Think hearing aids are only for the elderly? Here’s why you may need them as early as in your 30s
About 20 per cent of patients with hearing loss in Singapore are in their 30s or 40s, according to an audiologist. And getting fitted with one sooner than later can actually reduce your likelihood of developing dementia.
When it comes to hearing aids, many of us associate these devices with elderly grandparents and, by extension, a sign of old age and vulnerability. As did Soh Lee Lee.
The 29-year-old was first fitted with hearing aids in both ears about eight years ago – a decision she deliberated on for a whole year after being diagnosed with high-frequency hearing loss. This meant that she couldn’t detect sounds that are higher than 2,000Hz such as birds chirping, consonant sounds in speech and ringtones.
“I was devastated and even cried when the clinician asked me about my thoughts on hearing aids. I struggled to accept the idea as I perceived them as a sign of weakness,” she said.
Soh remembered sensing that there was something wrong with her hearing as early as seven years old. “My ears felt blocked. And I could hear my breathing and chewing quite loudly from time to time. But I thought it was normal and didn’t tell anyone since I could still hear well most of the time.”
After several years of straining to hear the teacher in class, Soh finally told her parents, who took her to see a general practitioner at age 11. She was told that she had impacted ear wax in both ears. The doctor flushed her ears to dislodge and remove the wax but the feeling of fullness persisted. “I assumed that this was probably a normal sensation, so I didn't mention it to my parents again.”
It was in university when the cause of Soh’s blocked ears was finally diagnosed. A specialist assessed that she had sinusitis and enlarged ear canals, which meant that ear wax and dead skin were more likely to build up in her ears than usual.
But by then, Soh’s hearing had already been affected. “There was a permanent mild-to-moderate drop in detecting high frequencies in both ears,” she said. “I was able to hear well when the environment was quiet but I would miss out certain words in noisy places or during group conversations, and would often need others to repeat what they said.”
Soh may seem to be too young to suffer from hearing loss but the condition is certainly not limited to silver-haired individuals. Sadrina Shah, a clinical audiologist at Hearing Partners, said that 20 per cent of her patients are in their 30s and 40s. One of the common causes of such early hearing loss could be genetics, she said, or ear diseases such as cholesteatoma, otosclerosis, Meniere's disease, chronic ear infections or viral infections of the inner ear.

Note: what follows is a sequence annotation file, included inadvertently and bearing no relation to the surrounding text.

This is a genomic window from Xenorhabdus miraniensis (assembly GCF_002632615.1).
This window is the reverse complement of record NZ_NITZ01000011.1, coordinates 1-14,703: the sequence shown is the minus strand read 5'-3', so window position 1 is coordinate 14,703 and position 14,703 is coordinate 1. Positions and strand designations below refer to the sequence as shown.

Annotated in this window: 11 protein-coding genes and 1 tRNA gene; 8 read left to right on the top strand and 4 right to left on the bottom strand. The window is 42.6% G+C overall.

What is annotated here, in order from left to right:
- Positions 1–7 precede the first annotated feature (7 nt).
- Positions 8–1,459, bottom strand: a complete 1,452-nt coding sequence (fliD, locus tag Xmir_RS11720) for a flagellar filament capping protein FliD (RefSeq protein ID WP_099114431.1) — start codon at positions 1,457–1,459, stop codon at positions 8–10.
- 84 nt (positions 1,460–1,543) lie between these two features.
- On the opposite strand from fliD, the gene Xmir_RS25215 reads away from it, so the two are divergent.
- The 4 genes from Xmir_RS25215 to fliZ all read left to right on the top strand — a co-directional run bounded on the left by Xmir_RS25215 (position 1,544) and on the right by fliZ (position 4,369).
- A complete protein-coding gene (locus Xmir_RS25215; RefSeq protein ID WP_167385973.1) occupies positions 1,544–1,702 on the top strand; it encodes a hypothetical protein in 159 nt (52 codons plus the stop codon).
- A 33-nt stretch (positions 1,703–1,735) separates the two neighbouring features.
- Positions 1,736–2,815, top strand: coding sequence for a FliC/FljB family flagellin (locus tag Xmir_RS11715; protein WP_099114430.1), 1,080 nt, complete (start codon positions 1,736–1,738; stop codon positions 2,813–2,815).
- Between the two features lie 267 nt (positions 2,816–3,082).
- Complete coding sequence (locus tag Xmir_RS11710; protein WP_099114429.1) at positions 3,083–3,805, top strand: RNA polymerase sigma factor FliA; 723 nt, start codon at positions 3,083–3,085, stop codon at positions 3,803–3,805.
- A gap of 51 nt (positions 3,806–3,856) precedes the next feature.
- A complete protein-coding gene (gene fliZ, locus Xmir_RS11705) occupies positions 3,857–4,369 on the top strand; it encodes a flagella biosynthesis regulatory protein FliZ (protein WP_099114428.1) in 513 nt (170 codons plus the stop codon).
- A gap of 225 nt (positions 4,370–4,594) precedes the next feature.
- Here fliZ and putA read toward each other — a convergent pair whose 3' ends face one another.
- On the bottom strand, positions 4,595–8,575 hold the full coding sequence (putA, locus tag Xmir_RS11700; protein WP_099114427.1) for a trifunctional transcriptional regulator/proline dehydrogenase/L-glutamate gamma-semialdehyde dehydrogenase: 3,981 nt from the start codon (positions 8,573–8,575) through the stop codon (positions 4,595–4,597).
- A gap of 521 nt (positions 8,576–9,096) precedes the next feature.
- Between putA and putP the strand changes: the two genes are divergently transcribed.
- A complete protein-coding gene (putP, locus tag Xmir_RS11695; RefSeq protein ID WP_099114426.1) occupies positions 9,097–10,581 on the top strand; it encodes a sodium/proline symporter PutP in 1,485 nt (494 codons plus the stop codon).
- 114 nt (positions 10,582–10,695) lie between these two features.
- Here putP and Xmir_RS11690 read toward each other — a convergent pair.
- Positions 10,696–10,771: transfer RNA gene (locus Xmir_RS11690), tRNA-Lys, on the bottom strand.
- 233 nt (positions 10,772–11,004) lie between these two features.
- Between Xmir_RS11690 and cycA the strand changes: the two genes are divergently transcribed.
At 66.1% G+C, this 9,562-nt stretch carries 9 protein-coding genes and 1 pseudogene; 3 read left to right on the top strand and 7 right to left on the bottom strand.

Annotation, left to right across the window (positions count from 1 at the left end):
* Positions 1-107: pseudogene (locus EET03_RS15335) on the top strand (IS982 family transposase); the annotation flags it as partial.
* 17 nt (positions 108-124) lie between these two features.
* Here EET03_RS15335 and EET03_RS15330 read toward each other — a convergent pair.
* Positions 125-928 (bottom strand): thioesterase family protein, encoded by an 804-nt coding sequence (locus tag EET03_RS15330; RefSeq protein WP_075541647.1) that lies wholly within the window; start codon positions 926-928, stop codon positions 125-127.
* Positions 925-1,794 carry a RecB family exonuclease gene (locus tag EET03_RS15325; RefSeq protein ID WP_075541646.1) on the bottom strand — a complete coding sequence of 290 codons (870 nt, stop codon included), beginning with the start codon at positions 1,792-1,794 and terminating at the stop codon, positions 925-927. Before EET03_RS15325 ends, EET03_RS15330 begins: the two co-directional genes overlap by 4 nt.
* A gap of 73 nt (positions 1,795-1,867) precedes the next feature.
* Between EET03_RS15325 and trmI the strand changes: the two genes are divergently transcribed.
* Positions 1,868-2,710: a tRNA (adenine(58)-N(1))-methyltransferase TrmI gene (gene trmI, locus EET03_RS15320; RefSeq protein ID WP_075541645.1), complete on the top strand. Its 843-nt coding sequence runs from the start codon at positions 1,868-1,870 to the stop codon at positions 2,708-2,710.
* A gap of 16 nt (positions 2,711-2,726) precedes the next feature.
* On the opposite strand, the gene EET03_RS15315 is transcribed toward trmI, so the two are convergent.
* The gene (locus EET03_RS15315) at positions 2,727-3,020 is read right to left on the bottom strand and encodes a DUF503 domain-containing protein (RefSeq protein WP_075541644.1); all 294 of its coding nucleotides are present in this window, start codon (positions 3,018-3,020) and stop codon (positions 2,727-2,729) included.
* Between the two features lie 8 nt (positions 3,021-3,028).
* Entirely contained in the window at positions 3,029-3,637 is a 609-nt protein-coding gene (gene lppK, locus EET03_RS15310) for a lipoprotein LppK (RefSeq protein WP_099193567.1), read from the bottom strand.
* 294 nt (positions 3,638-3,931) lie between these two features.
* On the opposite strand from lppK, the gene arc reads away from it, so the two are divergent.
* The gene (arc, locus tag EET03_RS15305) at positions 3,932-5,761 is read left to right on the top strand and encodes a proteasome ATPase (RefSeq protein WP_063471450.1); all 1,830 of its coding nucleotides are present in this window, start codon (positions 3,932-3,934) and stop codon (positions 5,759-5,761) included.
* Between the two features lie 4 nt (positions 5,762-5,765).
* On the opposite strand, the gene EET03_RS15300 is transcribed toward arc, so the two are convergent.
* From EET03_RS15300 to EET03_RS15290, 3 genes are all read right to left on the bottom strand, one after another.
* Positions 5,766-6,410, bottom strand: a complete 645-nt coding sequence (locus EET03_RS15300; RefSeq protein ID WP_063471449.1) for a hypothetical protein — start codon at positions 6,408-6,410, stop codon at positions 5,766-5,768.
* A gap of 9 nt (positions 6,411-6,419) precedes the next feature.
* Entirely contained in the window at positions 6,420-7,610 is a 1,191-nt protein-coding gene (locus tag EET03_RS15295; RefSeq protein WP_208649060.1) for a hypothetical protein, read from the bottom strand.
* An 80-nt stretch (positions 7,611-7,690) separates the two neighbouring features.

In these age groups, the signs may manifest as a “sudden sensorineural hearing loss” or “viral labyrinthitis, which is a condition where vertigo and hearing loss occur together suddenly”, said Dr Liu Jiaying, a consultant ear, nose and throat (ENT) surgeon and the medical director of Aurion ENT & Hearing Centre at Farrer Park Medical Centre.
Soh’s decision to use hearing aids did not only improve her hearing, she was also inspired to pursue a degree in audiology and become a clinical audiologist. Today, she uses her personal experience to help others, who are grappling with hearing loss, come to terms with using hearing aids.
Sharing her perspectives on the importance of early intervention “usually help to speed up the process of moving them through the stages of grief to accept their hearing loss and proceed with solutions/management”, she said.
The misconceptions that surround the use of hearing aids may also be other hurdles. Here’s a look at what the experts say about these common ones:
MISCONCEPTION 1: You have to meet certain criteria before you are eligible for hearing aids
Hearing loss presents differently in different individuals, so there are no specific criteria that you need to meet before hearing aids are prescribed, said Shah. For instance, some may struggle to hear high-frequency sounds like Soh; others may only be able to hear loud sounds.
During the appointment at the ENT doctor’s, patients are usually asked how their hearing has impacted their everyday lives. “This is followed by an examination of the ears and a comprehensive hearing test, which reveals the type of hearing loss and its severity at various frequencies,” said Dr Liu, who added that an MRI or CT scan may sometimes be required.
MISCONCEPTION 2: Hearing aids are only for old people and those with severe hearing loss